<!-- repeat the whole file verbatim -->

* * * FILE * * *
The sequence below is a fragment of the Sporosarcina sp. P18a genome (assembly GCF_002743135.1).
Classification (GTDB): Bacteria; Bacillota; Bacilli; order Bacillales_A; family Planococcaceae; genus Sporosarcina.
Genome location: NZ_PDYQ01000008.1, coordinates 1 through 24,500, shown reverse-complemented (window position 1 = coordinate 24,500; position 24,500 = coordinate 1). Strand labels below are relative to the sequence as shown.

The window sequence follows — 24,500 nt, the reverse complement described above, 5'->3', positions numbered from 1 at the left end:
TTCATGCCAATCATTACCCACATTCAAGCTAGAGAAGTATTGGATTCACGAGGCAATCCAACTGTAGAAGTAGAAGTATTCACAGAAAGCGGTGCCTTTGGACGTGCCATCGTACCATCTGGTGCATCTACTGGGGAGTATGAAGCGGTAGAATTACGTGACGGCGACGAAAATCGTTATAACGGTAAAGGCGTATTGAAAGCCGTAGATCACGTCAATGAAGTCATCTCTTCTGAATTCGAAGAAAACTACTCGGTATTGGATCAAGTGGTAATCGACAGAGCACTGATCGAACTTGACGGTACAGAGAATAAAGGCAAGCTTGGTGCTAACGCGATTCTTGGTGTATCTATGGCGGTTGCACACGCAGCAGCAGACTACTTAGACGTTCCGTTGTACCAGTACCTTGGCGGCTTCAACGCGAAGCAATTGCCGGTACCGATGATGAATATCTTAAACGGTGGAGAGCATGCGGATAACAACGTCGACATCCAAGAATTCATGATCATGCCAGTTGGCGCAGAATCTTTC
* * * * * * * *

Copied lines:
The sequence below is a fragment of the Sporosarcina sp. P18a genome (assembly GCF_002743135.1).
Classification (GTDB): Bacteria; Bacillota; Bacilli; order Bacillales_A; family Planococcaceae; genus Sporosarcina.
Genome location: NZ_PDYQ01000008.1, coordinates 1 through 24,500, shown reverse-complemented (window position 1 = coordinate 24,500; position 24,500 = coordinate 1). Strand labels below are relative to the sequence as shown.

The window sequence follows — 24,500 nt, the reverse complement described above, 5'->3', positions numbered from 1 at the left end:
TTCATGCCAATCATTACCCACATTCAAGCTAGAGAAGTATTGGATTCACGAGGCAATCCAACTGTAGAAGTAGAAGTATTCACAGAAAGCGGTGCCTTTGGACGTGCCATCGTACCATCTGGTGCATCTACTGGGGAGTATGAAGCGGTAGAATTACGTGACGGCGACGAAAATCGTTATAACGGTAAAGGCGTATTGAAAGCCGTAGATCACGTCAATGAAGTCATCTCTTCTGAATTCGAAGAAAACTACTCGGTATTGGATCAAGTGGTAATCGACAGAGCACTGATCGAACTTGACGGTACAGAGAATAAAGGCAAGCTTGGTGCTAACGCGATTCTTGGTGTATCTATGGCGGTTGCACACGCAGCAGCAGACTACTTAGACGTTCCGTTGTACCAGTACCTTGGCGGCTTCAACGCGAAGCAATTGCCGGTACCGATGATGAATATCTTAAACGGTGGAGAGCATGCGGATAACAACGTCGACATCCAAGAATTCATGATCATGCCAGTTGGCGCAGAATCTTTC